This improv game
is in the following improv game categories:
Often an improv show starts with an audience warm-up. Here are some
- Do a Mexican wave (audience making fluent waves with their hands above their head).
- Have he pianist/keyboard man make all kinds of sounds and have the audience imitate them
- Ask the audience to stand up and do some physical warm-up. Have them shake their arms and legs.
- Have the audience introduce themselves to strangers, tell a secret their spouse/partner doesn`t know about to a stranger, have them hug a stranger, tell your neighbor waht you ate today, your pin code
- Do an interview with the audience, where the MC is one character (say, a headmaster) and all of the audience
another (say a naughty child). The audience needs to reply to the interview in one voice (all saying the same at the same time
- see One Mouth
). Not an easy one, and if the audience does not feel like doing this it really sucks. When it works it`s a real thrill.
- divide the audience in 3 or 4 groups, and give each group a sound. Rehearse the sound with each group. Then tell a silly story, and use these sounds as sound effects. (We saw a pretty gruesome one in which one group was a car (roar), another a dog (bark) and the third group got a kind of splashing sound. The poor dog got run over by the car... not exactly nice but the audience had fun with it)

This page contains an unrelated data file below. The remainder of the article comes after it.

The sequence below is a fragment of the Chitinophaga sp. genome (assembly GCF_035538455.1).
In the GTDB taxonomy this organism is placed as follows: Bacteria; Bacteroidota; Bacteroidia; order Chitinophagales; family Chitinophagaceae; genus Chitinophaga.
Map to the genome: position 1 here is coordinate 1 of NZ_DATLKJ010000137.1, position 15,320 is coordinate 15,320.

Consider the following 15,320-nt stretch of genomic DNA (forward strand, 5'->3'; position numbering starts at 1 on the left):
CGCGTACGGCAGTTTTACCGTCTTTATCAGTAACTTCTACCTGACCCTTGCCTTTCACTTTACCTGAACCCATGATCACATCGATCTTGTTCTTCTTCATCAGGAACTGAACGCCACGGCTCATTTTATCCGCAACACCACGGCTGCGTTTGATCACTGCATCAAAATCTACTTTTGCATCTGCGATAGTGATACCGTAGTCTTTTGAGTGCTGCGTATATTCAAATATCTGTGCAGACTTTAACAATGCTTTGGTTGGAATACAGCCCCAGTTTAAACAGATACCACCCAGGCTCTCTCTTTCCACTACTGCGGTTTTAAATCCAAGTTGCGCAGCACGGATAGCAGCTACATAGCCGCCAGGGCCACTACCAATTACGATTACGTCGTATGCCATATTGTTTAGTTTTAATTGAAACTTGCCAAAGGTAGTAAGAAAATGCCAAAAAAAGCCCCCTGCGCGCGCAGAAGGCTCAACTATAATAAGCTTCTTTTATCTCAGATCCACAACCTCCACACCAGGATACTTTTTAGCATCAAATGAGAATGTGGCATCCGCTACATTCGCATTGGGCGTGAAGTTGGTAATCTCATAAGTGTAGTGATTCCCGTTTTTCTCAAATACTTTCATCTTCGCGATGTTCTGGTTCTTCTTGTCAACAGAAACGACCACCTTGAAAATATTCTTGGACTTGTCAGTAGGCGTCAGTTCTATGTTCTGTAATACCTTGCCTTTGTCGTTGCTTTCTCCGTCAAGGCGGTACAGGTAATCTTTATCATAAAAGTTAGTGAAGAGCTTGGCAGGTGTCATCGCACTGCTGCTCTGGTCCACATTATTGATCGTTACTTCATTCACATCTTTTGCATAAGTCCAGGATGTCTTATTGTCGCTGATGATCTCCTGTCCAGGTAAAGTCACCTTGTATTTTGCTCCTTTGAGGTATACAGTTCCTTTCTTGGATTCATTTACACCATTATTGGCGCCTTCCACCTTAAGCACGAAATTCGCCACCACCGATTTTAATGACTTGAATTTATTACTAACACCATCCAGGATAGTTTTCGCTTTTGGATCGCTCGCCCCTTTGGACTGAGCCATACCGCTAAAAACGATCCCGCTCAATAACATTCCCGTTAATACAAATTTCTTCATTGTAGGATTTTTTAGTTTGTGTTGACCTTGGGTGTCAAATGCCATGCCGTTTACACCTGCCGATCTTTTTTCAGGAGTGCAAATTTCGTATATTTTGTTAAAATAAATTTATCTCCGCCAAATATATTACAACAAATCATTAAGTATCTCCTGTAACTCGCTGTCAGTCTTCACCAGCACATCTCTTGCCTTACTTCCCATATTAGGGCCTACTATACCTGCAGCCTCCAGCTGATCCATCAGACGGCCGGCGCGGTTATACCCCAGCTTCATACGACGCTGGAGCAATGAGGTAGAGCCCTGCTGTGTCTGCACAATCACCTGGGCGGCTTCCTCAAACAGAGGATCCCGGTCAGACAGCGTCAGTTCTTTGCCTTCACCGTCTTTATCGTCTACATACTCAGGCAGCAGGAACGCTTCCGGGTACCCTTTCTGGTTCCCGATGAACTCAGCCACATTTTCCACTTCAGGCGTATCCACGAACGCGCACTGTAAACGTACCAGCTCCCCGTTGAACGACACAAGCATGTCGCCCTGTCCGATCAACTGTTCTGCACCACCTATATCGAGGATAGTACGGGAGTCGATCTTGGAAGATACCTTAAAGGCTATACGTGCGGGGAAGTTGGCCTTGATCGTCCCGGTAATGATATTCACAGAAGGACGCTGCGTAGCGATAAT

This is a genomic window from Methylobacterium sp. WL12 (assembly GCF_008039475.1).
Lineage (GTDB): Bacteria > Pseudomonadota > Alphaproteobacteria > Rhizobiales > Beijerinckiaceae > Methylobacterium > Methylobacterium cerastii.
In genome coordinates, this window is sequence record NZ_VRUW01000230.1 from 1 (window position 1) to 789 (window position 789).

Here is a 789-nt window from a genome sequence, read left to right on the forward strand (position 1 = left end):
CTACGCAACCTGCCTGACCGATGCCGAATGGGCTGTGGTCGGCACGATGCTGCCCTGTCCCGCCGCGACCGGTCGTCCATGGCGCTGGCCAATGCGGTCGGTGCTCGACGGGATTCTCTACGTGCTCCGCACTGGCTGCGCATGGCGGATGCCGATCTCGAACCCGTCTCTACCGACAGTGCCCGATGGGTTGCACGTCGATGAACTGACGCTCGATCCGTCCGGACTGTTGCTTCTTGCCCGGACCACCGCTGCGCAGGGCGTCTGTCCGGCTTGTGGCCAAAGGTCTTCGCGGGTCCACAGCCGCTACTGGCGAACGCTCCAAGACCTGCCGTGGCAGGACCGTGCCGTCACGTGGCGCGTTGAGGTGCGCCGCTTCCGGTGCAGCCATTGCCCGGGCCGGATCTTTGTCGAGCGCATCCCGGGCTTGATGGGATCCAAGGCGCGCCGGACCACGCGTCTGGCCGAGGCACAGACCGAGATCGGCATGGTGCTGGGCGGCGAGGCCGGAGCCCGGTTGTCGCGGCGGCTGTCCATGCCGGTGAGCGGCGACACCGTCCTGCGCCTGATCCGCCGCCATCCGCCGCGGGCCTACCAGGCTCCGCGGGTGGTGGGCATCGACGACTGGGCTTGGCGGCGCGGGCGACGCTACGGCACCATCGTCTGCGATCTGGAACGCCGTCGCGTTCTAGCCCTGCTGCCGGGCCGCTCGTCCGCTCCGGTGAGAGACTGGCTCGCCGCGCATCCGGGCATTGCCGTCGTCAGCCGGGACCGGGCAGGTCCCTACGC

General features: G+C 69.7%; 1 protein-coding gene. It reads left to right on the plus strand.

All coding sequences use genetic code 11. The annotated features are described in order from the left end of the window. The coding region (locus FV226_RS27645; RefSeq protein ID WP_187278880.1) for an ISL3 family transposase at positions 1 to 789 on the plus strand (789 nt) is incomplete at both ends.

- Do a cheering competition between the men and the women.
- Rehearse different kinds of applause (from the `polite` applause when a
scene sucks, over an `ooh` applause for a touching scene, to a wild roar
for a hilarious scene). Have them rehearse voting for a team by cheering
the team name (if that`s your format).
Rehearse a `Die` ( see Die ) if i
you`re going to be playing scenes in which the audience can decide to throw
a player out of the game.
- Give the men and the women a different sound and play with that. Tell them
they are members of a wild tribe, the women go `Ugh` when you raise your left
hand and the man go `Hagawaga` when you raise your right hand.
Success/failure is a side product of the approval/disapproval syndrome. Trying to succeed or giving in to failure drains us --- Viola Spolin